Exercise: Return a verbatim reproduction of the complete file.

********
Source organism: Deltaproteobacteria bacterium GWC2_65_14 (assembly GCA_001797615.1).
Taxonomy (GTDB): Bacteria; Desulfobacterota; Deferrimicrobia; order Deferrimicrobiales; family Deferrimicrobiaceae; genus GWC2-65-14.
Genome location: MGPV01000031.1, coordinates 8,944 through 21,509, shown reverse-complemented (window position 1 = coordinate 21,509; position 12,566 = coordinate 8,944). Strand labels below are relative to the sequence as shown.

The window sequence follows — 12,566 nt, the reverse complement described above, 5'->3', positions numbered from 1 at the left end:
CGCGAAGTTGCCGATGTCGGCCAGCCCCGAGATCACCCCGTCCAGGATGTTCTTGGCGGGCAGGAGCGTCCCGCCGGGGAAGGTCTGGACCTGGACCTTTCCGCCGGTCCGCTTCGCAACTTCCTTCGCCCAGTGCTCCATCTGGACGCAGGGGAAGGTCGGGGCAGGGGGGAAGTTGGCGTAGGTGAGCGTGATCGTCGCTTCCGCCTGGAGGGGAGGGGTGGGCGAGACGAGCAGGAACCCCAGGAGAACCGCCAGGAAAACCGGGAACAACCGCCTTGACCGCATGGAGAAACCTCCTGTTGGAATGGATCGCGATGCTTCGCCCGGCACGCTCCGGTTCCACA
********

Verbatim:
Source organism: Deltaproteobacteria bacterium GWC2_65_14 (assembly GCA_001797615.1).
Taxonomy (GTDB): Bacteria; Desulfobacterota; Deferrimicrobia; order Deferrimicrobiales; family Deferrimicrobiaceae; genus GWC2-65-14.
Genome location: MGPV01000031.1, coordinates 8,944 through 21,509, shown reverse-complemented (window position 1 = coordinate 21,509; position 12,566 = coordinate 8,944). Strand labels below are relative to the sequence as shown.

The window sequence follows — 12,566 nt, the reverse complement described above, 5'->3', positions numbered from 1 at the left end:
CGCGAAGTTGCCGATGTCGGCCAGCCCCGAGATCACCCCGTCCAGGATGTTCTTGGCGGGCAGGAGCGTCCCGCCGGGGAAGGTCTGGACCTGGACCTTTCCGCCGGTCCGCTTCGCAACTTCCTTCGCCCAGTGCTCCATCTGGACGCAGGGGAAGGTCGGGGCAGGGGGGAAGTTGGCGTAGGTGAGCGTGATCGTCGCTTCCGCCTGGAGGGGAGGGGTGGGCGAGACGAGCAGGAACCCCAGGAGAACCGCCAGGAAAACCGGGAACAACCGCCTTGACCGCATGGAGAAACCTCCTGTTGGAATGGATCGCGATGCTTCGCCCGGCACGCTCCGGTTCCACA